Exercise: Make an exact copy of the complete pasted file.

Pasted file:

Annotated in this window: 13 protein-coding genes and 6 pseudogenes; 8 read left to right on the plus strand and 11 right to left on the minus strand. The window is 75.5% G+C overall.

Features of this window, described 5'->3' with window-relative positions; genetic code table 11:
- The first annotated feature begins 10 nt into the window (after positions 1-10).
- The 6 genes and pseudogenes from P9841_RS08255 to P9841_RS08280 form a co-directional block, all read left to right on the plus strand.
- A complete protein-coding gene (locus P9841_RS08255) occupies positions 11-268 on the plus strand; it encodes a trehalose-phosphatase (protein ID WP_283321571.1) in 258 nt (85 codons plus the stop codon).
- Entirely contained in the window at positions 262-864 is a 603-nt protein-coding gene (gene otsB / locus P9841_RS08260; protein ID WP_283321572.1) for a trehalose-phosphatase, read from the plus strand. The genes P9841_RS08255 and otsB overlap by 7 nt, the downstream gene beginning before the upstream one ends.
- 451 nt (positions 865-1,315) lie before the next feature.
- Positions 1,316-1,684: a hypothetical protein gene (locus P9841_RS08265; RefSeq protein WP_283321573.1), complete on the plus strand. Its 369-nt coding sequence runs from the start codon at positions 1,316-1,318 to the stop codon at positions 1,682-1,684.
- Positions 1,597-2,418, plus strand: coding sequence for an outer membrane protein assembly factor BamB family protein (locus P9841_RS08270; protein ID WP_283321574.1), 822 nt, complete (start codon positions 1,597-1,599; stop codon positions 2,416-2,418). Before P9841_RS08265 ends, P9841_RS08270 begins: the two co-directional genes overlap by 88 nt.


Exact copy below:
Annotated in this window: 13 protein-coding genes and 6 pseudogenes; 8 read left to right on the plus strand and 11 right to left on the minus strand. The window is 75.5% G+C overall.

Features of this window, described 5'->3' with window-relative positions; genetic code table 11:
- The first annotated feature begins 10 nt into the window (after positions 1-10).
- The 6 genes and pseudogenes from P9841_RS08255 to P9841_RS08280 form a co-directional block, all read left to right on the plus strand.
- A complete protein-coding gene (locus P9841_RS08255) occupies positions 11-268 on the plus strand; it encodes a trehalose-phosphatase (protein ID WP_283321571.1) in 258 nt (85 codons plus the stop codon).
- Entirely contained in the window at positions 262-864 is a 603-nt protein-coding gene (gene otsB / locus P9841_RS08260; protein ID WP_283321572.1) for a trehalose-phosphatase, read from the plus strand. The genes P9841_RS08255 and otsB overlap by 7 nt, the downstream gene beginning before the upstream one ends.
- 451 nt (positions 865-1,315) lie before the next feature.
- Positions 1,316-1,684: a hypothetical protein gene (locus P9841_RS08265; RefSeq protein WP_283321573.1), complete on the plus strand. Its 369-nt coding sequence runs from the start codon at positions 1,316-1,318 to the stop codon at positions 1,682-1,684.
- Positions 1,597-2,418, plus strand: coding sequence for an outer membrane protein assembly factor BamB family protein (locus P9841_RS08270; protein ID WP_283321574.1), 822 nt, complete (start codon positions 1,597-1,599; stop codon positions 2,416-2,418). Before P9841_RS08265 ends, P9841_RS08270 begins: the two co-directional genes overlap by 88 nt.